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December 5, 2009
'Armored' MPAA rating: PG-13 for sequences of intense violence, some disturbing images and brief strong language Running time: 1 hour, 25 minutes Playing: In general release
December 11, 2013 | By Samantha Schaefer
This post has been updated. See note below for details. A mounted snow leopard worth more than $250,000, pieces of armor and designer clothes were among the items recovered by sheriff's detectives investigating a party planned over social media and held, without the owner's knowledge, at a vacant, multimillion-dollar La Habra Heights mansion. [Updated at 7:21 p.m., Dec. 11: Early Wednesday, 16 people were arrested in connection with the vandalism and robbery that occurred at the home in late November, Lt. Arthur Scott of the Los Angeles County Sheriff's Department said.
October 29, 2009 | Jevon Phillips
Things get tense when a lone voice in a group of unbreakable car guards balks at the plan to cash in on a major delivery of their own in Sony Pictures' "Armored," set to hit theaters Dec. 4. In the film, Matt Dillon gets bloodied and Columbus Short plays the new guy whose spark of morality sets the situation ablaze after a cop is unexpectedly shot during the heist. Director Nimrod Antal had to orchestrate a shoot that saw armored car stunts, gun battles, fire and a large cast that also includes Laurence Fishburne, Jean Reno, Skeet Ulrich and Milo Ventimiglia.
October 25, 2013 | Eric Sondheimer
On a night of drama across Southern California, it was 5-foot-10, 185-pound Cameron Page of Sherman Oaks Notre Dame who showed Friday night why high school football is so exhilarating. Playing in a rivalry game against Encino Crespi, Page had three sacks, caught a touchdown pass and almost broke his ankle trying to jump into the arms of an assistant coach to celebrate in helping the Knights hold off Crespi, 41-27, in a Serra League game. "I looked forward to it my whole life," Page said.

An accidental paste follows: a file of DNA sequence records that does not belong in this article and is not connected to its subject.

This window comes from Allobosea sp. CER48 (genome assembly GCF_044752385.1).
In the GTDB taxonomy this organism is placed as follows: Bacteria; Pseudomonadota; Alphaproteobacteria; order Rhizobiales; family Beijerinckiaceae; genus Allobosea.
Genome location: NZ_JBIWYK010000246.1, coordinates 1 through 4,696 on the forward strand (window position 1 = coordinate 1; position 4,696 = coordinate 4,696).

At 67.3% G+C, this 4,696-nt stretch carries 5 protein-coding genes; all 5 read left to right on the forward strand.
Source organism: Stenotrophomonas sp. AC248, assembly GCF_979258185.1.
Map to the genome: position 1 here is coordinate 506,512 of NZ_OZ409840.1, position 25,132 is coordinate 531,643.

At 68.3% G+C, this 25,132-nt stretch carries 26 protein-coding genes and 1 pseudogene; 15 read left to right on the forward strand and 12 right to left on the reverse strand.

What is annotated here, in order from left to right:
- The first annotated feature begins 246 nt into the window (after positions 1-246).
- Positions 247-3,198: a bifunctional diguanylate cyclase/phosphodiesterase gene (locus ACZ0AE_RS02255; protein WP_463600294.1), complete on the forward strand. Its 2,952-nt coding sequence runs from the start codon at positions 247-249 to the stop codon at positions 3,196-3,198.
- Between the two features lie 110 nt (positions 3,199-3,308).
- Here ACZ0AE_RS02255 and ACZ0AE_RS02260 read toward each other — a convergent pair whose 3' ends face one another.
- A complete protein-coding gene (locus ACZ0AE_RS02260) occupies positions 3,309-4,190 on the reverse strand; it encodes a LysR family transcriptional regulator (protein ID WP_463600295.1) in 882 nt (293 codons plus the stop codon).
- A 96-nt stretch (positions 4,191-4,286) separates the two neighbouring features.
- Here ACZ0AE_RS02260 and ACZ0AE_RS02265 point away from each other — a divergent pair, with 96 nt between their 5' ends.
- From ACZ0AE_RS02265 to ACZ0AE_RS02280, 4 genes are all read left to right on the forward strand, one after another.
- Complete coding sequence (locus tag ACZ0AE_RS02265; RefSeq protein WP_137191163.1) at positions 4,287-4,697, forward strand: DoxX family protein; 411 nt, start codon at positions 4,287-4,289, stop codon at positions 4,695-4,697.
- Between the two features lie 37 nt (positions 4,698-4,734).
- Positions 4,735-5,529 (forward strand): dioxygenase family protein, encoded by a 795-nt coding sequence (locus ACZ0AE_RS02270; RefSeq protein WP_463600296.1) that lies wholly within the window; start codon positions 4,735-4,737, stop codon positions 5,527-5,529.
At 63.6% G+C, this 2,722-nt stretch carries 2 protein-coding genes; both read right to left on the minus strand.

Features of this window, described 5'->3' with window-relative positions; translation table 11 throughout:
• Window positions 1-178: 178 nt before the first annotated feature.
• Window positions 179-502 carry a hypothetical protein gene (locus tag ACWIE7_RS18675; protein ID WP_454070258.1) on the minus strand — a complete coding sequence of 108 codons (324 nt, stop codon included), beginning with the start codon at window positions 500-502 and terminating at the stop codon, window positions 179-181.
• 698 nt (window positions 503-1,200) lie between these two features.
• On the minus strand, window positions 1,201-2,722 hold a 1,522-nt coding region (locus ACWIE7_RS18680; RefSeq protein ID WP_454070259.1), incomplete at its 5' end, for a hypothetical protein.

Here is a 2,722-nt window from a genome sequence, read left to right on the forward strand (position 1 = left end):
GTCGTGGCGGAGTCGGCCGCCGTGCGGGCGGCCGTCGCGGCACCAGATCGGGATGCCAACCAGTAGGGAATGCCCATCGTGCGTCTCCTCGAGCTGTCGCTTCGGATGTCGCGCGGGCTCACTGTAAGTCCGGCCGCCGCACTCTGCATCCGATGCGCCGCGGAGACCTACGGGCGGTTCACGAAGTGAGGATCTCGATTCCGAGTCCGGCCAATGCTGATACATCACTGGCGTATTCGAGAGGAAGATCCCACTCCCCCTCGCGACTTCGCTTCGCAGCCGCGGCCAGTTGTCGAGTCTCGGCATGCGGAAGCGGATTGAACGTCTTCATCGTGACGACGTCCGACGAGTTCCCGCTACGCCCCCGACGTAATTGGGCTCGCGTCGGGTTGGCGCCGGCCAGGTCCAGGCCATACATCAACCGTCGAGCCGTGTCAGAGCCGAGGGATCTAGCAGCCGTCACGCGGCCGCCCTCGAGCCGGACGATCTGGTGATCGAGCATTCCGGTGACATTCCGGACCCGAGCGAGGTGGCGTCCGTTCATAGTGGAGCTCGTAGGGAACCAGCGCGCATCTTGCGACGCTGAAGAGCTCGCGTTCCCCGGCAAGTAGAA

December 6, 2008 | Times Wire Reports
Canada's death toll in Afghanistan rose past the grim milestone of 100 after a roadside bomb killed three soldiers. Brig. Gen. Denis Thompson said the soldiers were riding in an armored vehicle on patrol west of the city of Kandahar when they struck an improvised explosive device.
June 5, 1989 | JIM MANN and DANIEL WILLIAMS, Times Staff Writers
A new wave of fear swept Beijing today as military convoys rumbled through the Chinese capital, firing repeatedly into the air and sometimes at pedestrians, while more armor was sent to reinforce the army's hold on Tian An Men Square. About 400 tanks, armored vehicles, troop and munition trucks moved into the square early today following a second day of bloodshed in central Beijing, while other convoys roamed the city around noon. Gunfire rocked the city's embassy section at about 1 p.m. as troops moved north past the compound housing the American ambassador's residence and the press and cultural section of the U.S. Embassy.
April 26, 1998
Can you explain why every single component of the media picks up a specific word or expression and repeats it endlessly, without attempting to analyze what they are saying, much less recompose or, God forbid, try to improve the use of the English language? Early news on TV reported that the death of the thugs in that infamous North Hollywood shootout may have been "unnecessary." Not only was I incensed by the stupidity of the word, but I keep hearing this, repeated almost verbatim, by everybody ("Bank Robber Bled to Death Unnecessarily," April 21.)
April 19, 1989 | From Reuters
A convoy of up to 1,000 armored vehicles and 500 trucks carrying Soviet arms and food broke through a guerrilla blockade and rumbled into Kabul on Tuesday in the biggest operation of its kind since Moscow's troops left Afghanistan two months ago. Helicopter gunships flew overhead as the columns of tanks, armored cars, mounted multiple-rocket launchers and food trucks reached the capital after running a gauntlet of guerrillas dug in on mountains dominating...